You know, I heard how a certain seminary president, whom I admire, generally gets between 4 and 6 hours of sleep a night. Yet while he is wake, he reads voraciously (by most men's standards), writes regularly, hosts a nationally syndicated radio show, and still does all of the duties related to being a seminary president, and this does not even take into account his personal life. I say all of that not to draw attention to the man (who is in my blog roll in case you don't already know who he is), but just to link it to my personal desire, by God's grace, to aspire to some of these habits and accomplishments he has had in his life. Well, I think the sleeping part of it is at least present in my life.
Tonight I had the blessing of going to a concernt unexpectedly. There are very few concerts I would pay money to go to, much less plan extensively to attend; yet free concerts, provided I enjoy the musicians and the music, are events I'll gladly attend. Not only were the tickets free, but they were pretty good seats as the viewing standard goes. The artists headlining the show were Switchfoot and Third Day.
What struck me about the show (and what is to be the subject matter of this post) was how vague and general were Switchfoot's comments about and references to the Gospel. In fact, there weren't really any clear links to Christ, mentionings of His cross, resurrection, or the gift of Himself. While I enjoyed the hit songs I always liked (which are the only ones I've ever liked by them for that matter), something felt sorely missing.
Fortunately, this feeling did not last long. One of the first songs Third Day played was "Creed," which sings of many of the critical elements and facets of the Gospel as well as the teaching of Scripture. They also sang "God of Wonders," and to top it all off, they made several direct statements about Christ and who He is. While I've never been crazy about Third Day's music, I was thoroughly refreshed by the centrality of Christ in their set, particularly the song aforementioned.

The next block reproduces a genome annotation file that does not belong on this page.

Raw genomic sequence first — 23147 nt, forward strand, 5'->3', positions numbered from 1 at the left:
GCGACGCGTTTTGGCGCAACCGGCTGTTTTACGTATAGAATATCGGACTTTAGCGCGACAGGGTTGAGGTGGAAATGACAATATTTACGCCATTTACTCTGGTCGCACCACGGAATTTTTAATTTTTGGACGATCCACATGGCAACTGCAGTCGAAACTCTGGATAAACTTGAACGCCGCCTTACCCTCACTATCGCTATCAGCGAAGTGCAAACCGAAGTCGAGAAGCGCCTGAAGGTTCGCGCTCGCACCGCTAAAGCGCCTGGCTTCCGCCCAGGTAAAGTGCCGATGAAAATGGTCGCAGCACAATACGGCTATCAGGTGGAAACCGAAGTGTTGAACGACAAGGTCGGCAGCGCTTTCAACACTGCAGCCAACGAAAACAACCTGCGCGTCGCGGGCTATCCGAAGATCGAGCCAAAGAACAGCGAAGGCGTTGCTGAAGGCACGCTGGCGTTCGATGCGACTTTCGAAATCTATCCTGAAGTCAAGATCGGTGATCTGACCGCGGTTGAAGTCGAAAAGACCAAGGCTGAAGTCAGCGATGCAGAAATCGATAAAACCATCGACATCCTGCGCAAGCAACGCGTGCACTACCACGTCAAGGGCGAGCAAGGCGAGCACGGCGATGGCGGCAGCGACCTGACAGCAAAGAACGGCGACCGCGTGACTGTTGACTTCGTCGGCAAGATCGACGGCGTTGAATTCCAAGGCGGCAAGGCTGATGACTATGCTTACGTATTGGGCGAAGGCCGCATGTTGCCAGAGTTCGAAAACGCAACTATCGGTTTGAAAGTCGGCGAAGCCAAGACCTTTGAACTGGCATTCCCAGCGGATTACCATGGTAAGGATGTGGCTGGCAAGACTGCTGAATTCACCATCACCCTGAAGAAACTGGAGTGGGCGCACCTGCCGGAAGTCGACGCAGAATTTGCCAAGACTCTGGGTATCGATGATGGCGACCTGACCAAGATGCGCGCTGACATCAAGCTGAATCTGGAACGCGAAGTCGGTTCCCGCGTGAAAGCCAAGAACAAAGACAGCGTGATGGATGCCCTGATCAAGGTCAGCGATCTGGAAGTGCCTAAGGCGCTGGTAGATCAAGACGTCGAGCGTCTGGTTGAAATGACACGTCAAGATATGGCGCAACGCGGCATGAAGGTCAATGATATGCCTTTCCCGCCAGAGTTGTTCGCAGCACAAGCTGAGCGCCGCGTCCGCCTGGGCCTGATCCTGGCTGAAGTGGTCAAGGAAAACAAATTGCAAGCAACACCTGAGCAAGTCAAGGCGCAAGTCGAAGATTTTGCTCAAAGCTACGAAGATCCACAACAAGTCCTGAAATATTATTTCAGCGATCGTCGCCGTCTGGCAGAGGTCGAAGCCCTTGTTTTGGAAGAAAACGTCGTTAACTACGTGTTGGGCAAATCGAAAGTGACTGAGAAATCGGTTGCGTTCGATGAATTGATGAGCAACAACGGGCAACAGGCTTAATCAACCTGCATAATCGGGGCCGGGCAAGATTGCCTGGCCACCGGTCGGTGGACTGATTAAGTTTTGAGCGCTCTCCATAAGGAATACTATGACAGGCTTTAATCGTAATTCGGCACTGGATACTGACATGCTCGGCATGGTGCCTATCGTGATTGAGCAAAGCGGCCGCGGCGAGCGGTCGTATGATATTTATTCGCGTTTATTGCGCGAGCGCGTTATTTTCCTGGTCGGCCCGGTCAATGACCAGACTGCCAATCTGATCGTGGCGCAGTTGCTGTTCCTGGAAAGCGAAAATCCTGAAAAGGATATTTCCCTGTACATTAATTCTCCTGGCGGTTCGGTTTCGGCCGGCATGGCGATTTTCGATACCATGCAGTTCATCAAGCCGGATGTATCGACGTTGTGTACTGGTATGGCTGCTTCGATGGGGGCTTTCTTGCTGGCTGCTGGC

Now a surface reading of my post here could make it sound like I'm merely praising Third Day while condemning Switchfoot. That is not in any way my intention, although I suppose I can't completely escape these actions altogether. My purpose here is to simply reflect on how much Christ is really being exalted, and how central and clear is the Gospel within the music of bands that are supposedly and purportedly Christian.
Years ago I would looked at such critical reflection, even what may only appear to be like it, to be wrongly judgmental. The difference between being purely judgmental, emptily pointing fingers, and what I'm doing is simply stated. The former seeks to criticize purely out of tradition and matters of practice. What I am doing is noting my hope to see that which is most valuable, namely Christ, and all of the Gospel which He embodies and brings, be central among those who are purportedly His people. Are there many more artists I ought to consider before making any kind of overarching conclusion? Of course. But if tonight's concert was any indication of what's going on in the world of Christian music, I hope more bands and singers will be like Third Day. Amen.
Heroism-a very subtle way of linking my blogging habits to those of another blogger I admire.
Home » Unlabelled » Heroism-a very subtle way of linking my blogging habits to those of another blogger I admire.